A public gathering this week served as an important reminder that far too many workers in the District face inadequate hours and unpredictable work schedules that erect barriers to providing for their families and furthering their education.
The Workers’ Rights Board Hearing, convened by DC Jobs with Justice, featured testimony from workers, advocates, and researchers about how such practices harm workers, and, as a result, are bad for businesses, too.
- Samantha Davis, from So Others Might Eat (SOME), spoke of Lawrence, a homeless man who worked in food service. He often is forced to walk the streets all night because scarce shelter beds usually are full by the time his shift ends at 9:30 p.m.
- RasImani Diggs, an employee at Marshall’s in Columbia Heights, said two of her co-workers were denied time off to attend family funerals, because management did not consider the deceased “immediate family.”
- Claudia Esteve, from the Carlos Rosario International School, noted that erratic work schedules make it impossible for many people to both work and attend school. Often they end up dropping out of school, damaging their long-run economic prospects.
These stories added a personal touch to the recent joint research on unfair scheduling conducted by DC Jobs with Justice, the DC Fiscal Policy Institute, and the Georgetown University Kalmanovitz Initiative. The report found that many service sector companies use “just-in-time” scheduling—where employee schedules are changed frequently in an attempt to match customer foot traffic, reservations, or sales volumes—and that this creates many problems for workers.
Those at the hearing noted that using more fair scheduling practices, such as giving workers schedules two weeks in advance, is helpful not only to employees but to employers as well. When employees receive schedules that are more predictable and manageable, their morale is higher, and they stay on the job longer. This results in higher productivity and reduced turnover costs, according to a new report by the Center for Law and Social Policy (CLASP). Several retail and food service employers in the District—such as El Camino Restaurant and Beadazzled—already practice these measures to improve employee retention and morale, CLASP reports.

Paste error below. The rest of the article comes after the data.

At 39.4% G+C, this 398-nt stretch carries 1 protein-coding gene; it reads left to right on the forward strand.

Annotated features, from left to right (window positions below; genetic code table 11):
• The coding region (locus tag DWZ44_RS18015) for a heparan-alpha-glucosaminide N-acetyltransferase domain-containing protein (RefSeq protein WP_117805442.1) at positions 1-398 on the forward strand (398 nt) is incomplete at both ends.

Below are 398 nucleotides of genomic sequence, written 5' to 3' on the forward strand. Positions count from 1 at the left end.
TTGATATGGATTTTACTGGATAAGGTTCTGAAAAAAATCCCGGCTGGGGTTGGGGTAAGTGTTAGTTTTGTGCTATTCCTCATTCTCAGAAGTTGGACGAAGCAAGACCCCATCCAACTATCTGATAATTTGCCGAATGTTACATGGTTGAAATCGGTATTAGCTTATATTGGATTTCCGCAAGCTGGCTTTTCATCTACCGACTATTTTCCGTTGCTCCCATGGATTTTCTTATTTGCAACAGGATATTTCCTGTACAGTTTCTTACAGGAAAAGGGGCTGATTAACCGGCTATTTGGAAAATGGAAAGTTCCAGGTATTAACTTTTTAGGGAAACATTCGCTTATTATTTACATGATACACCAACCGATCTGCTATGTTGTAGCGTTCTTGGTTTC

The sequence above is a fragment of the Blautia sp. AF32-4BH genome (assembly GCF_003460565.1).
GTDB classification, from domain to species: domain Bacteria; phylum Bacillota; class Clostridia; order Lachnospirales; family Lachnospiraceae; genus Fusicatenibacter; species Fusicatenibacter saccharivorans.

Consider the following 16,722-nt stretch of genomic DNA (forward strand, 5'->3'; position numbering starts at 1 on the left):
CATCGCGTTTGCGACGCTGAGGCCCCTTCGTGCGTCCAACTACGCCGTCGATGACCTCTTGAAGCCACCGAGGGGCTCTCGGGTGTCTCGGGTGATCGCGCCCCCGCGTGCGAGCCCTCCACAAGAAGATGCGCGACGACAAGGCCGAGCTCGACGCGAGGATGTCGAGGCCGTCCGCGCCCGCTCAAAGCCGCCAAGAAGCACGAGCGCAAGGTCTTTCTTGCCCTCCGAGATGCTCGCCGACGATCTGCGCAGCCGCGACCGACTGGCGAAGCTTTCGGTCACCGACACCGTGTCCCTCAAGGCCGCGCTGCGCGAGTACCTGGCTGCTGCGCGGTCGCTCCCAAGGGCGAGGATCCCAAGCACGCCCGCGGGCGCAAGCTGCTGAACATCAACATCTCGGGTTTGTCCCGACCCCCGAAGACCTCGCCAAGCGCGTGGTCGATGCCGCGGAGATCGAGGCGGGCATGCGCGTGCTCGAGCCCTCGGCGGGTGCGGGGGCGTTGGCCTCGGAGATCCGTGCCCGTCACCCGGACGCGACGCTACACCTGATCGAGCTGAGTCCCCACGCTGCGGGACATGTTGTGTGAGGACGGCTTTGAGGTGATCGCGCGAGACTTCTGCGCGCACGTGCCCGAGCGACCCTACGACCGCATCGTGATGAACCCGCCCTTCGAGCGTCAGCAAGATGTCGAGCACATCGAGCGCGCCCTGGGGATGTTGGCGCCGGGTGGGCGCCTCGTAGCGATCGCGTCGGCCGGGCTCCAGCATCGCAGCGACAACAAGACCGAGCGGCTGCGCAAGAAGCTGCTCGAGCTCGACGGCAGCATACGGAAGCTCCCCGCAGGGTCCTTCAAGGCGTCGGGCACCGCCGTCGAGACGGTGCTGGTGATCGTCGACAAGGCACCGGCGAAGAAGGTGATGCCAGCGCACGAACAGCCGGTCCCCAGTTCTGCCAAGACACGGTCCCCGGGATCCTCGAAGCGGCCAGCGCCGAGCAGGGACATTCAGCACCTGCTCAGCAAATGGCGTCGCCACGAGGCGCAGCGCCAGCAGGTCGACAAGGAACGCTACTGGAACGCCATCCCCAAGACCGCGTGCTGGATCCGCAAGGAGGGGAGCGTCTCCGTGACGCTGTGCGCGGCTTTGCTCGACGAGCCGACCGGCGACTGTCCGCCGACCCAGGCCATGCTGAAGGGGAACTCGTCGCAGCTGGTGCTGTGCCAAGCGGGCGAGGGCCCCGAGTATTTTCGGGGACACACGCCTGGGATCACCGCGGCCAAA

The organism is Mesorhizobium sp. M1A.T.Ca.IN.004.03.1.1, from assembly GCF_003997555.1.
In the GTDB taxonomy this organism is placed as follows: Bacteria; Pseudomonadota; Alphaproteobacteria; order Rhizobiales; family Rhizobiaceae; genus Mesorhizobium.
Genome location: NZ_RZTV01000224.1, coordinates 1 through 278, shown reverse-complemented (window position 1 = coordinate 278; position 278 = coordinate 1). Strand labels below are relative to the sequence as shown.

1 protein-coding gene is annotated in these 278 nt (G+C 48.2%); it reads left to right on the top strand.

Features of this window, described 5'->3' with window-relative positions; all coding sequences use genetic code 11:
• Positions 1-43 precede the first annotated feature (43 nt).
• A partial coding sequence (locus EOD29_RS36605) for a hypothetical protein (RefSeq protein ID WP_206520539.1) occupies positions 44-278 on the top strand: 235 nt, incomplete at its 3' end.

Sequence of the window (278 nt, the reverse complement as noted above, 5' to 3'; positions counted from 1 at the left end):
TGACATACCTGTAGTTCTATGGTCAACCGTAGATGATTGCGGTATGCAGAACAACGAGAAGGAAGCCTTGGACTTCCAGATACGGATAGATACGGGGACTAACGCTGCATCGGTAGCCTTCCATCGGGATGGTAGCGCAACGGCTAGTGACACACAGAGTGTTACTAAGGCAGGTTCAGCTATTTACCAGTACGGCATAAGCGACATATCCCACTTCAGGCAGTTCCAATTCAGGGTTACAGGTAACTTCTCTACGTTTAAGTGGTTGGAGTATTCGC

Yet because many employers do not see the potential benefits of implementing such changes on their own, the District’s elected leaders should advance legislation to ensure that workers have access to fair, predictable schedules. These standards should include giving workers sufficient advance notice of their schedules, encouraging stable work schedules in place of just-in-time practices, and protecting part-time employees from being discriminated against with regard to pay, leave, and promotion opportunities.
The hearing also generated an idea for reforming DC’s paid sick leave requirements to help workers. Councilmember Elissa Silverman, who spoke at the event, was so moved by Ms. Diggs’ story that she suggested reforming DC’s law to allow workers to use sick leave for bereavement.
Such actions would go a long way to helping hard-working DC residents provide for their families and continue the education that they need to advance their careers.
The DC Council will likely take up fair scheduling legislation when it reconvenes in the fall. Stay tuned to the District’s Dime for updates.
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